We Can Be Kind (Movie Thoughts: Paddington 2)

p2I liked the first Paddington movie enough that I am very interested in seeing ‘Paddington 2.’  And the Anglophile that I am makes me doubly excited about it. Plus, every critic I know and trust has given this film a rave, so as I sat down waiting for the film to start, I was already salivating.

Well, Paddington 2 was….cute. It was very cute. On a personal level, it was just exactly what I needed, because I have been dealing with some stress lately. It made me smile; maybe not laugh out loud, but at the very least a warm, fuzzy feeling.

I wish I loved it. I wish I connected with it. I wish it made me want to see it again right after, but honestly, I totally forgot about it minutes after it ended. There are a lot of very nice things about it – the picturesque London locale, the warm and soothing and very expressive voice of Ben Whishaw voicing Paddington, and the wonderful cast (Sally Hawkins, Hugh Bonneville) There’s a great performance here by Hugh Grant as a villain, and he seems to be enjoying every minute playing it (though him replacing Armie Hammer for a BAFTA nomination is a bit much, really, but I am just bitter)  I even love its pro-immigration lesson, and I hope kids growing up with these films take it to heart, especially in these Brexit/DACA climate.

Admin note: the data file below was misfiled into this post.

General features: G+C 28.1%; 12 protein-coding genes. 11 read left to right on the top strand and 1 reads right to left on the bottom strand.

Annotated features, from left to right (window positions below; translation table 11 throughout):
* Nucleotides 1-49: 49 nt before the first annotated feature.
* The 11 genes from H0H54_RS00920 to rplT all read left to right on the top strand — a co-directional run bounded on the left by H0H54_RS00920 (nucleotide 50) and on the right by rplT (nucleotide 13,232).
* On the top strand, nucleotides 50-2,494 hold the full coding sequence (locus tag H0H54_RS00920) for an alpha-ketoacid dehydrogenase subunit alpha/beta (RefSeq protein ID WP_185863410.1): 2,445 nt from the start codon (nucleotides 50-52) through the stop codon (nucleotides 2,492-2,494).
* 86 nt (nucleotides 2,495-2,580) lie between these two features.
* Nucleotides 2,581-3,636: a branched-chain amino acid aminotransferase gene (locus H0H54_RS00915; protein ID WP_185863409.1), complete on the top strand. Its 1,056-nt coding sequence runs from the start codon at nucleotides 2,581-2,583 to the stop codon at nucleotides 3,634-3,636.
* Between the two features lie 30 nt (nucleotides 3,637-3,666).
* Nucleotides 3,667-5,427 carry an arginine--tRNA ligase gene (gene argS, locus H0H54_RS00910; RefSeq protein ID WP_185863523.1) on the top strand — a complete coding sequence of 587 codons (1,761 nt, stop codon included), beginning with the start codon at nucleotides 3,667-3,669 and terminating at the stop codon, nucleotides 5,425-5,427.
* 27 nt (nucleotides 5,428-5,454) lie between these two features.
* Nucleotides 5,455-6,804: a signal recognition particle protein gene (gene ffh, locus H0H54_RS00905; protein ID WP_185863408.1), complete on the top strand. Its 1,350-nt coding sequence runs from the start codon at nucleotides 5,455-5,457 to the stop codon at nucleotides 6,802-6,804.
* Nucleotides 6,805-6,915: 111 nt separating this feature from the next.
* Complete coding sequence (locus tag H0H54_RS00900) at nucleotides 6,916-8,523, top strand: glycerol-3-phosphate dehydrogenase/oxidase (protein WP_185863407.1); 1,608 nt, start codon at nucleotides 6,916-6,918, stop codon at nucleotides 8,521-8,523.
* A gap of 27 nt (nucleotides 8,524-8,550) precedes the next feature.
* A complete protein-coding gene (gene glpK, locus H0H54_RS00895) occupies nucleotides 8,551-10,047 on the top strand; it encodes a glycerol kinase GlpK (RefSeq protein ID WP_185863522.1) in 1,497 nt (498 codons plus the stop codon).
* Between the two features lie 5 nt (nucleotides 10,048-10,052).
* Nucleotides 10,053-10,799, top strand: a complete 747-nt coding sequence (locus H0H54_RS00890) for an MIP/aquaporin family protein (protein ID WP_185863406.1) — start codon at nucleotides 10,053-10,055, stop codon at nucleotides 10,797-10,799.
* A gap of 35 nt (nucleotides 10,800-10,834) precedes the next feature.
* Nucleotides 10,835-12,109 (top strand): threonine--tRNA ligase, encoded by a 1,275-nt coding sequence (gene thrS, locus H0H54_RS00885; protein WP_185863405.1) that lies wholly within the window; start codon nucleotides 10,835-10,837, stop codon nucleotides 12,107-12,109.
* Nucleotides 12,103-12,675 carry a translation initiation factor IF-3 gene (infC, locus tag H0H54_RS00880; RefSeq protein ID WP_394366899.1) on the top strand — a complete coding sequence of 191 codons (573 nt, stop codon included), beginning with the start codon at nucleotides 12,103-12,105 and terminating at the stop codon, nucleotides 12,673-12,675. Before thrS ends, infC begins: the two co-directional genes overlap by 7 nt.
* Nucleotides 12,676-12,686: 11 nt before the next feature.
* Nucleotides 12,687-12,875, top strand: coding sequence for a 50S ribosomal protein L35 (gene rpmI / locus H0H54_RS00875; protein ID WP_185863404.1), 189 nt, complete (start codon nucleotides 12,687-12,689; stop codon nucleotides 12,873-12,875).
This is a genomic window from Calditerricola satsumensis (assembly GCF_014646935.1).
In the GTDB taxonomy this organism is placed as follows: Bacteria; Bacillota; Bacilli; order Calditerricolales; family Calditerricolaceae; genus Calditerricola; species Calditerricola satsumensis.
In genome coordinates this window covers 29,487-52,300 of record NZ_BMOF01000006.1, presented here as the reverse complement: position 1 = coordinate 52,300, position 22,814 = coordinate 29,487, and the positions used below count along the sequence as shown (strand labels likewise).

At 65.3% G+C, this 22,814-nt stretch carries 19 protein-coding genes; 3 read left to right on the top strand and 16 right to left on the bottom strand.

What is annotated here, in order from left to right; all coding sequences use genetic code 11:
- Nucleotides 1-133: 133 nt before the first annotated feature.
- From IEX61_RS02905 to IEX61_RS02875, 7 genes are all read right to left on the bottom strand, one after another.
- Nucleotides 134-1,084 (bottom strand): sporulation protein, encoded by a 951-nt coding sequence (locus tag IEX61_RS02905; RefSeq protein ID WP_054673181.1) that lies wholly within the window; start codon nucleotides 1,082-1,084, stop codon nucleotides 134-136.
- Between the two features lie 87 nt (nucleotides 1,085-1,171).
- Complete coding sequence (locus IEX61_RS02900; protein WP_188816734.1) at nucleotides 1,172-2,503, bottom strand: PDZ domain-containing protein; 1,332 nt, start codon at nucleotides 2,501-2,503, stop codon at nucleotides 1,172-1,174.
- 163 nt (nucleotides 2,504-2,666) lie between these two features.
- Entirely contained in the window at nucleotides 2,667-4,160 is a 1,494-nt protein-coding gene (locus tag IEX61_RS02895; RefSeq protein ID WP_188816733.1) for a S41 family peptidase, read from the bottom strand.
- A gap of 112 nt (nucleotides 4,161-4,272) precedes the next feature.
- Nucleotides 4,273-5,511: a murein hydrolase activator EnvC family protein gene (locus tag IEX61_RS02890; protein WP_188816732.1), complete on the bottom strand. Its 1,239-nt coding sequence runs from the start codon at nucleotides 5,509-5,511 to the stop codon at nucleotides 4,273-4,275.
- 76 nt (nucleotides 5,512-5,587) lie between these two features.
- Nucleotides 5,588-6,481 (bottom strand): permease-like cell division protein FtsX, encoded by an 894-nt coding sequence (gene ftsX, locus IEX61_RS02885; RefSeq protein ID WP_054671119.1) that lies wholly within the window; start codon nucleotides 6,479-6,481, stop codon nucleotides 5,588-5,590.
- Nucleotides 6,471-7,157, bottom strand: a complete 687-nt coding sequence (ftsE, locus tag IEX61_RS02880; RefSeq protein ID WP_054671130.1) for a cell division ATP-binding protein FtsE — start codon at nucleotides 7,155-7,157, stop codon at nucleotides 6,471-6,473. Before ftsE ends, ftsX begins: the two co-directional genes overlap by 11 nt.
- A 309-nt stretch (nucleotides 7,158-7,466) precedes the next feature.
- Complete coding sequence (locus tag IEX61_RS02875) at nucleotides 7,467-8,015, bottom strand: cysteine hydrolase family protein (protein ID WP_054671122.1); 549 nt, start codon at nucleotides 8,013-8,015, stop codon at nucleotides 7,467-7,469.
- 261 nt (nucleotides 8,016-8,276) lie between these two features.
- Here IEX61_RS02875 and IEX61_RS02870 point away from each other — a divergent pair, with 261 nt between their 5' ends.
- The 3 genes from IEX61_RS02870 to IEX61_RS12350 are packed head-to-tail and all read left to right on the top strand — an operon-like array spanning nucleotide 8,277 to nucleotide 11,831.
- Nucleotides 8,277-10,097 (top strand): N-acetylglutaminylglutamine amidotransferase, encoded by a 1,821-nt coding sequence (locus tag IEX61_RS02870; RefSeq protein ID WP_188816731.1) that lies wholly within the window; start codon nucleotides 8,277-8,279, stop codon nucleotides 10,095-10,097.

I just wish the plots were less predictable, that there was some element of surprise. I wish there was more oomph for me – at times it felt just so formulaic you could immediately see where it is going right from the very beginning.

One observation, though, if I may: I thought it was interesting that there is a Sally Hawkins scene here towards the end that is very similar to a scene she has in ‘The Shape Of Water.’ I am sure it is a great coincidence, but still worth observing.

The Rest Is Still Rewritten (Movie Thoughts: The Rewrite)

Whatever happened to Hugh Grant?  I know I haven’t been up to date on a lot of things but I don’t think I have seen a lot of him at late. So I jumped at the chance of  seeing “The Rewrite,” where Hugh Grant is back in fine form in a role only Hugh Grant can do. He is in his element here, with his droll British accent spouting satirical dialogue dryly. As a middle aged screenwriter who had his last Academy Award winning script in 1999, the well has run dry and has to accept a professor job in Binghamton, New York. he is a fish out of water in different ways: an Angeleno in the East Coast, a man whose screenplay is revered but has not produced anything of substance since. It’s all rote, but Grant elevates the material, which could be spotty, and dated (I wonder if this has been languishing for a while) It was also great to see Marisa Tomei as the love interest – they have good adult chemistry and she really has matured to be a great versatile actress. Recommended.